One of the important points to understand about Job is that nothing he says can be found to be misrepresenting, twisting or distorting in any way, the truth of God’s Word. What Job is repeatedly saying might be summed up as, “I have not sinned, so I don’t know why God is doing this to me”. His three friends’ responses essentially boil down to, “You’re either lying about or somehow unaware of your sin, and therefore we know exactly why God is doing this to you!” And that is why, even on those occasions where the substance of what they say may be true, it still does not apply. Espousing any truth does not make up for the lack of the right truth.
And so there is a second aspect of the friends’ responses which comes into play: they see their arguments as more important than the person. In fact, much of their identity and self-esteem seems to become entwined with their responses to the degree that they transition from “ministry” to “debater”. They wield the truth they have, even though it really doesn’t apply, so that they forget the manner in which it is to be applied if it is going to be effective:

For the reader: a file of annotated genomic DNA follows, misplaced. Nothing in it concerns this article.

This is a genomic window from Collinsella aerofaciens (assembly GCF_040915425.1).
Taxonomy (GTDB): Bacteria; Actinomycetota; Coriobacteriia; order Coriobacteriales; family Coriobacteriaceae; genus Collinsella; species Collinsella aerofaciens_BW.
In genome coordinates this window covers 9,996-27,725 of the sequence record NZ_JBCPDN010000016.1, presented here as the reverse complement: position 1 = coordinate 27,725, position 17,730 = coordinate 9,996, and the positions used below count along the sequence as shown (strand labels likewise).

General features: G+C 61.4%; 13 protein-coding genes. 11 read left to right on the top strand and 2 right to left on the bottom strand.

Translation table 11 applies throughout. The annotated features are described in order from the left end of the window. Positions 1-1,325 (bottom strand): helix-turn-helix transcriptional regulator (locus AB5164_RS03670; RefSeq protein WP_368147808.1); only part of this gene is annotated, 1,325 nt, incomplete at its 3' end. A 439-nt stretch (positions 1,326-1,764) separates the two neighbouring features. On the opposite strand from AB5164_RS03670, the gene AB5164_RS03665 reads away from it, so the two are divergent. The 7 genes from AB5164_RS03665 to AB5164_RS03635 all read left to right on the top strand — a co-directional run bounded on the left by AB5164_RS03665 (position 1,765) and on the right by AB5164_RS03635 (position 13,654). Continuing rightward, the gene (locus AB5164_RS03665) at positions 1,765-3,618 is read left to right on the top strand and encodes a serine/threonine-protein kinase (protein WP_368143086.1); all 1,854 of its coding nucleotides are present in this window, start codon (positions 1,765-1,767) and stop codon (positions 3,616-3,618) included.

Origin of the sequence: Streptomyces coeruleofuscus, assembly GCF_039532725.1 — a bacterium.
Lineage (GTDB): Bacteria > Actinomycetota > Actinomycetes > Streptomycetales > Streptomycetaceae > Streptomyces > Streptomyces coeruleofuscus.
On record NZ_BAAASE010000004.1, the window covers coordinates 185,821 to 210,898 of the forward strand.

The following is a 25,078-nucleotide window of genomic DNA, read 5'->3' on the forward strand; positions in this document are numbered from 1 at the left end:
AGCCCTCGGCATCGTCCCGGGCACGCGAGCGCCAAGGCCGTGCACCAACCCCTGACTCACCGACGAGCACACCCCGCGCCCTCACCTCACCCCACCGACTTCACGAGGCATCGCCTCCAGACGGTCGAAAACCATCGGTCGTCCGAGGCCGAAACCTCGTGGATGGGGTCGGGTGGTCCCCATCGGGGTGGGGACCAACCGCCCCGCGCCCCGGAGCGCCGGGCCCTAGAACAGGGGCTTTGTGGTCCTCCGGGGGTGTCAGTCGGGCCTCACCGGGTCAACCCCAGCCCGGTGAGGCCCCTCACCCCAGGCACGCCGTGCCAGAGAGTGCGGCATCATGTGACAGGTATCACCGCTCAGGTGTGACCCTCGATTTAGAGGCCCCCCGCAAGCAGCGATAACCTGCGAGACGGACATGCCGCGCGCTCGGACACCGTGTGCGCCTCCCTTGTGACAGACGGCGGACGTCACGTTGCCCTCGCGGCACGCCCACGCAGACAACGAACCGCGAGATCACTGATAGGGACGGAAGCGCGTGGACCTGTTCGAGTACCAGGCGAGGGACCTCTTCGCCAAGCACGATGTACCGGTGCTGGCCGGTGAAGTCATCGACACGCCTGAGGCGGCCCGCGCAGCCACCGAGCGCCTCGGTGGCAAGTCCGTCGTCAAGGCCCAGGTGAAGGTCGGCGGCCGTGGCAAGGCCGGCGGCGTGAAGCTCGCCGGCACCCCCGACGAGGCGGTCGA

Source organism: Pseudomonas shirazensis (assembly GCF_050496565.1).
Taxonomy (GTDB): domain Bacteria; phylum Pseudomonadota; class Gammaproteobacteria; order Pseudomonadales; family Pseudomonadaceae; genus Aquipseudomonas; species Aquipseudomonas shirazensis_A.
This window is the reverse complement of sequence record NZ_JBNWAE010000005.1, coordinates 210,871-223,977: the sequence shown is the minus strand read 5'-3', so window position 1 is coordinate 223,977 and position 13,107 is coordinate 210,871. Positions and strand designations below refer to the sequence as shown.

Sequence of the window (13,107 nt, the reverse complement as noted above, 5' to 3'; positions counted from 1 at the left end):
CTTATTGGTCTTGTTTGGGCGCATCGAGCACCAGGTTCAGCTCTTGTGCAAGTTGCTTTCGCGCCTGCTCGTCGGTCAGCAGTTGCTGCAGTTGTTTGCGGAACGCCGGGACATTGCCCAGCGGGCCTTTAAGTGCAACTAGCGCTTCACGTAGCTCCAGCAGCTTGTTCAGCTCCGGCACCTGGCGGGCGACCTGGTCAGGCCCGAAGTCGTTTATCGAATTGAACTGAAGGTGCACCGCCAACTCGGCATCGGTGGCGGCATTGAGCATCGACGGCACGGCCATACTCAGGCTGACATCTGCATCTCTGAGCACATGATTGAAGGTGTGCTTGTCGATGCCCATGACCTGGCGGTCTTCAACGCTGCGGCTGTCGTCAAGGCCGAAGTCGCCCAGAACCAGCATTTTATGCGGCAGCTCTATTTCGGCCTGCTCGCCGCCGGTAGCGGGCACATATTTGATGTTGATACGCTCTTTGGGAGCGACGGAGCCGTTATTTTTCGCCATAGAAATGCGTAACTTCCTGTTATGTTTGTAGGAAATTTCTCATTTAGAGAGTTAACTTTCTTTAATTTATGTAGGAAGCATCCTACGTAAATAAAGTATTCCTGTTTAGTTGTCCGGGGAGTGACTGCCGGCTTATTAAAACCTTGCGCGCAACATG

but speaking the truth in love, we are to grow up in all aspects into Him who is the head, even Christ,
— Ephesians 4:15
But often times what is actually going on is the use of the truth not just to establish some kind of position over someone else, but as a tool for elevating our self. While God’s Word obviously has supreme authority over us, man’s words—even when he is using God’s Words, is not a license to ultimately treat people poorly or to raise our own standing above another’s.